A wealthy merchant once visited Reb Dov Ber, the Maggid of Mezritch. He joined the rebbe and his Hasidim for a light meal.
“Tell me,” said the Maggid, “given your wealth and piety, what does a man such as yourself eat?”
The man was flattered that the Maggid referenced not only his wealth but also his devotion to this faith. After all, he worked hard at achieving both.
“Well, Rebbe,” the man said with great pride, “I could accustom myself to the finest foods, but I fear these would tempt me toward worldliness. So I make do with the diet of the poor: a slice of bread and a pinch of salt.”
“How dare you defame the Creator this way!” the Maggid cried. “You have been blessed with wealth and power, and yet you deny the legitimate pleasures that come with it. This is an insult to God, Who gave these things. From now on you are to eat meat and drink wine every day!”
The Maggid’s visitor was shocked; the Maggid’s Hasidim all the more so. When the man left, they begged their rebbe to explain his outburst. Obviously, this man was doing his best to free himself of the temptations of this world, and the Maggid had rebuked him for it.
“Perhaps,” the Maggid replied. “But I will tell you this: If this wealthy fellow grows accustomed to eating meat and drinking wine, he will certainly realize that the poor need to eat at least bread and salt. But if he, a rich man, can make do with bread and salt, then he will surmise that the poor can survive on water and stones.”
What is the one act at the heart of the deepest faith? Is it self-effacement? Humility? Scrupulous adherence to the rituals of one’s tradition? For Dov Ber, the one defining act of faith is generosity.
This rich and pious visitor saw his wealth as a test of his will. He could revel in his riches, but that would seem to suggest a lack of pious humility. So he did not live up to his means but instead took great pride in living well below them. In so doing, the merchant failed in several ways. First, he failed to enjoy the gifts life had bestowed upon him. In this he was ungrateful. Second, he failed to share his wealth with others. In this he was miserly. And third, he failed to realize the true nature of human service to God: being godly to others. In this he failed to love his neighbor as he loved himself. Or did he?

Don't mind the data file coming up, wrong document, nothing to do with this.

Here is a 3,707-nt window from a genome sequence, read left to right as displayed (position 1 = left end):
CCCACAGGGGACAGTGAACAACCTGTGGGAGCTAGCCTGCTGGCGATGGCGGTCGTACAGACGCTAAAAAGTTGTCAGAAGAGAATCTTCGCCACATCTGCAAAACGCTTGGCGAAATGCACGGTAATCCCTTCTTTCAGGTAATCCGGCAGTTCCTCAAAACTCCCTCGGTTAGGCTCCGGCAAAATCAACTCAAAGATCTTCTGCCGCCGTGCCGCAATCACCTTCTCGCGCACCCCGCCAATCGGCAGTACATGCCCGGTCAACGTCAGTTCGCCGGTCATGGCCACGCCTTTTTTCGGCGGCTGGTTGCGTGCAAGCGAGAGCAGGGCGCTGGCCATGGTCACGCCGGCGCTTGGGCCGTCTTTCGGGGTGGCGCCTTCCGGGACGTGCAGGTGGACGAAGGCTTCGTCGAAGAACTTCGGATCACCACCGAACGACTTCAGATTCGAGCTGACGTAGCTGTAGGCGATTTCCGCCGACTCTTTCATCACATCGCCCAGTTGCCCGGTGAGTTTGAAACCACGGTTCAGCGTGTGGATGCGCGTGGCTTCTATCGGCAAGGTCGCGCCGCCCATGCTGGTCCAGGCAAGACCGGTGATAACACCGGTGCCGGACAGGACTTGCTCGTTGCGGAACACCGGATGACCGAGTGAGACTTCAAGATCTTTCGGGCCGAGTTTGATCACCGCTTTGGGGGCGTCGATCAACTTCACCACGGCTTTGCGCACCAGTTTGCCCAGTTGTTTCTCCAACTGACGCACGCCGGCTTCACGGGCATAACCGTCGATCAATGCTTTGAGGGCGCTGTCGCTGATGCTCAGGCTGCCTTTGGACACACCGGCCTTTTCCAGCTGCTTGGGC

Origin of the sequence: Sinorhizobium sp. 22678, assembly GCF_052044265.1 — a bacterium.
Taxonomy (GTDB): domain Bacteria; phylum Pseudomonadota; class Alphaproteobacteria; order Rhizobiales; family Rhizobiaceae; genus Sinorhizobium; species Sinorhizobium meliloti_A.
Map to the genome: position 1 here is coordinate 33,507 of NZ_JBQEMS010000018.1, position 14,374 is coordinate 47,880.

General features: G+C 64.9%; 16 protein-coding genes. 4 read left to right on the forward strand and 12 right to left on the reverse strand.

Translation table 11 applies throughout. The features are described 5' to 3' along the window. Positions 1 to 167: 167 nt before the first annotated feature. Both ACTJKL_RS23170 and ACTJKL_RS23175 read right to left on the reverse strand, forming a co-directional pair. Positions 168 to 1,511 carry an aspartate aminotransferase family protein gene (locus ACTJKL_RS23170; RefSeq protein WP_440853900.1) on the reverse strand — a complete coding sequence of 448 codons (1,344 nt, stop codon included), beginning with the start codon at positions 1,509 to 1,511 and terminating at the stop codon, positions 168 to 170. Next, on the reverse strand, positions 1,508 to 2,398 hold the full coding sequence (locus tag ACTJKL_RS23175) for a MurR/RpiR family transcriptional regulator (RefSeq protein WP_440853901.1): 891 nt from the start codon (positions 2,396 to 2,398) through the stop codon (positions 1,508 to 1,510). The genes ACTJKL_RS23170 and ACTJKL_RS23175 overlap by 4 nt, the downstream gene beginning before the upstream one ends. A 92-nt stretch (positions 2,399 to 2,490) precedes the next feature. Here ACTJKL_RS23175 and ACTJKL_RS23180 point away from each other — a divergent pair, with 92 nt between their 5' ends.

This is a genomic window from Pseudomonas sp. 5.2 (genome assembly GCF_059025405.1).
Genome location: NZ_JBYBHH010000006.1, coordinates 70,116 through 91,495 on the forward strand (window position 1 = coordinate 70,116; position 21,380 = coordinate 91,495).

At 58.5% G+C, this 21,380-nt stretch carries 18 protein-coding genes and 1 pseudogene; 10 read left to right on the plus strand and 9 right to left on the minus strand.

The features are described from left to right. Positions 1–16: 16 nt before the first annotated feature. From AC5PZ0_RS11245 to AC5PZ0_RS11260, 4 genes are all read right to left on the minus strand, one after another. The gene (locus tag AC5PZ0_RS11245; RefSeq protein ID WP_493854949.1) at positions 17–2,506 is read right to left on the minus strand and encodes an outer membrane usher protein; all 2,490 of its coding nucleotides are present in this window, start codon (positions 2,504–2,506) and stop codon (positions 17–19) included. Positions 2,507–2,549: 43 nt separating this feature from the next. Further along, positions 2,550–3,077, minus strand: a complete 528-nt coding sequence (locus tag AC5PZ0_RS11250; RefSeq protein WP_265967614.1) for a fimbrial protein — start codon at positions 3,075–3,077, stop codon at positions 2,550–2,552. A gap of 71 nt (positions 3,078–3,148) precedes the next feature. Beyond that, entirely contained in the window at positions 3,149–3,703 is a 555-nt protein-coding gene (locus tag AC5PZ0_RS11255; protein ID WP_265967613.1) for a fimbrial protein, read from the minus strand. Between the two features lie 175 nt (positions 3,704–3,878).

In fact, this wealthy merchant did love his neighbor as he loved himself. His problem was that he did not really love himself. Reb Dov Ber wanted this fellow to love himself so that he might love God and his neighbor. You are here to serve God by being godly toward your neighbor, the stranger, nature, and life itself. The gifts God gives you are to be shared.
The true lover of God is a lover of life and all the living. See what gifts you have been given, and honor them, rejoice in them, use them to the best of your ability. As you do, you will find a generosity of spirit that will open your heart and hand to share your gifts with others.
Reb Dov Ber of Mezritch (1704 [?]-1772): Successor to the Baal Shem Tov, Dov Ber provided Hasidism with a formal theology derived from kabbalistic teaching. Called the Maggid, or Preacher, Dov Ber spoke primarily to his inner circle of Hasidim, focusing on levels of teaching that the average person could not fathom. Essential to Dov Ber’s theology was the notion that God is the only reality, and all things are temporary manifestations of God.